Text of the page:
Scott Morrison confirms Australia will follow the US and not send diplomats to Beijing

Courtney GouldNCA NewsWire
Scott Morrison has confirmed Australia will follow the lead of the US on a diplomatic boycott of the Beijing Winter Olympics.. NCA NewsWire / David Mariuz
Camera IconScott Morrison has confirmed Australia will follow the lead of the US on a diplomatic boycott of the Beijing Winter Olympics.. NCA NewsWire / David Mariuz Credit: News Corp Australia

Scott Morrison has confirmed Australia will follow the lead of the US on a diplomatic boycott of the Beijing Winter Olympics.

Aussie athletes will still attend the games, due to begin in February, but officials and politicians will stay at home in what Mr Morrison said was Australia taking a stand against human rights abuses.

“I very much separate the issues of sport and these political issues,” Mr Morrison told reporters in Sydney.

“[But] Australia will not step back from the strong position we have in standing up for Australia’s interests.”

Earlier this week the US announced a diplomatic boycott of the games.

White House press secretary Jen Psaki said it was about sending a “clear message” to China.

“The Biden administration will not send any diplomatic or official representation to the Beijing 2022 Winter Olympics and Paralympics games given the PRC’s ongoing genocide and crimes against humanity in Xinjiang,” she said.

Mr Morrison said the breakdown of the relationship between Australia and China was a cause of concern and the ongoing human rights abuses against the Uyghur community.

PRIME MINISTER
Camera IconScott Morrison said the decision was Australia taking a stand against human rights abuses. NCA NewsWire / Damian Shaw Credit: News Corp Australia

“The human rights abuses in Xinjiang and many other issues that Australia has consistently raised, we have been very pleased and very happy to talk to the Chinese Government about these issues and there’s been no obstacle to that occurring on our side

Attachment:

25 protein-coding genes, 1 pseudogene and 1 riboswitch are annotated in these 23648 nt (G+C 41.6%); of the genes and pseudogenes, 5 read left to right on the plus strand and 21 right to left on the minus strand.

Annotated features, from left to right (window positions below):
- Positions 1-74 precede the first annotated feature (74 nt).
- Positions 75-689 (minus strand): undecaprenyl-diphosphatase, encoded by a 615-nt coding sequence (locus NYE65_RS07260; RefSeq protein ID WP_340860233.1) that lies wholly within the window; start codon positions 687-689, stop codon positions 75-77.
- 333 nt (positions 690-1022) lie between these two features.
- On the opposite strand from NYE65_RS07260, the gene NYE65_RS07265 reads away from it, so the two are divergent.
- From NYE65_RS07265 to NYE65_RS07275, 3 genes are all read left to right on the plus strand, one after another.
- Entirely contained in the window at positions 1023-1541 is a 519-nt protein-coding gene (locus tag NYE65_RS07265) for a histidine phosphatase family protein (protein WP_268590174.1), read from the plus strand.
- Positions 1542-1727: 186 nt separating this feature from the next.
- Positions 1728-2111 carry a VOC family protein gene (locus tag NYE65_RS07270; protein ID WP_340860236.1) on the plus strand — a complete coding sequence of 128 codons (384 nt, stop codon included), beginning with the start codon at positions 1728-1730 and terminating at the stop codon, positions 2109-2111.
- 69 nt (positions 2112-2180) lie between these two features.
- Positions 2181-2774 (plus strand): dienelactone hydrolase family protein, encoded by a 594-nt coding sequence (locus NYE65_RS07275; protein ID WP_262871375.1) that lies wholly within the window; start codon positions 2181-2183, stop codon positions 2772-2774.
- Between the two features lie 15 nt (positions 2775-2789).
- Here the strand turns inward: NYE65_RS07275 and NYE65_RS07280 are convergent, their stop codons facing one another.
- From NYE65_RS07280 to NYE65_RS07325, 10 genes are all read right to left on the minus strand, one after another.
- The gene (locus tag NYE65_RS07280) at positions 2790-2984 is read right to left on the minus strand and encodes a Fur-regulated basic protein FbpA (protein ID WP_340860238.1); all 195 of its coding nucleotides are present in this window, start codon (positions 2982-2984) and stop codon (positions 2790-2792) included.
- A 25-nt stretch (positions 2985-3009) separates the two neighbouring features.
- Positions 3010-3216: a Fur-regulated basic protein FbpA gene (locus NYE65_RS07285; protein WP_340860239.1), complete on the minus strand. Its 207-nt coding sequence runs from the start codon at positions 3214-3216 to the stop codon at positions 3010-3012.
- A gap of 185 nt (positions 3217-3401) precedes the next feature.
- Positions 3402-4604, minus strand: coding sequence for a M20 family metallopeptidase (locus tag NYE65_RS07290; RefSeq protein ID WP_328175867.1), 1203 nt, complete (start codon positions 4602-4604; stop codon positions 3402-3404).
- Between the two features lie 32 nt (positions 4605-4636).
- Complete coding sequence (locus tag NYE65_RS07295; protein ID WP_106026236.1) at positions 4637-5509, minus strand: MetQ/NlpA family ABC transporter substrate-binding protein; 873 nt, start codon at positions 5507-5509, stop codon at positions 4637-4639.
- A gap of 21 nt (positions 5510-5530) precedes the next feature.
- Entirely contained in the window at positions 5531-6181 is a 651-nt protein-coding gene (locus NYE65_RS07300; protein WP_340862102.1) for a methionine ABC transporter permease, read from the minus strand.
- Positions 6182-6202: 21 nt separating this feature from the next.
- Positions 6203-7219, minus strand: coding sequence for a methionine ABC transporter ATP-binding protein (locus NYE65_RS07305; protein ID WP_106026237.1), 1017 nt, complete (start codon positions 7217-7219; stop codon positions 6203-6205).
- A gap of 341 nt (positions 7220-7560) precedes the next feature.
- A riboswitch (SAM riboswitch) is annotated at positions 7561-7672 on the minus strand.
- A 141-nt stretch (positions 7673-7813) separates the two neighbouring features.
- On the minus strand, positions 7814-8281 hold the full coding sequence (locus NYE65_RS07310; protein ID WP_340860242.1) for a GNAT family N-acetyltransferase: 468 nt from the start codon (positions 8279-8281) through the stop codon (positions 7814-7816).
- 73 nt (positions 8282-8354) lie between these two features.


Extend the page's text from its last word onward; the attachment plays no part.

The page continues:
“But the Chinese Government has consistently not accepted those opportunities for us to meet about these issues.

“So it is not surprising, therefore, that Australian Government officials would, therefore, not be going to China for those Games. Australian athletes will, though.”

Asked about concerns the boycott could lead to further economic or political sanctions, Mr Morrison warned there would be “no grounds” for such action.

“That would be completely and utterly unacceptable and there would be no grounds for that whatsoever,” he said.

In a statement, Australian Olympic Committee chief executive Matt Carroll was lukewarm on the announcement, seeking to alleviate concerns athletes could be impacted.

“We are heartened by the Prime Minister’s support for our Team and we thank the government for its assistance with arrangements to ensure our athletes can travel to Beijing and represent their country with pride,” he said.

“Our Australian athletes have been training and competing with this Olympic dream for four years now and we are doing everything in our power to ensure we can help them succeed.

“Human rights are extremely important, but the considered view of diplomats is that keeping channels of communication open is far more impactful than shutting them down.”

Steven Bradbury won Australia’s first ever gold medal at the 2002 Salt Lake City Winter Olympics.
Camera IconSteven Bradbury won Australia’s first ever gold medal at the 2002 Salt Lake City Winter Olympics. Credit: News Regional Media

The man who brought home Australia’s first ever Winter Games gold, Steven Bradbury, warned the boycott should not come at the expense of the athletes.

“The world’s stand on China has changed significantly in the last few years, and I believe that we do need to stand up to them, for sure,” he told Sky News.

“But athletes should definitely not suffer for that. Athletes should not be used as pawns in a political game.”

Originally published as Scott Morrison confirms Australia will follow the US and not send diplomats to Beijing

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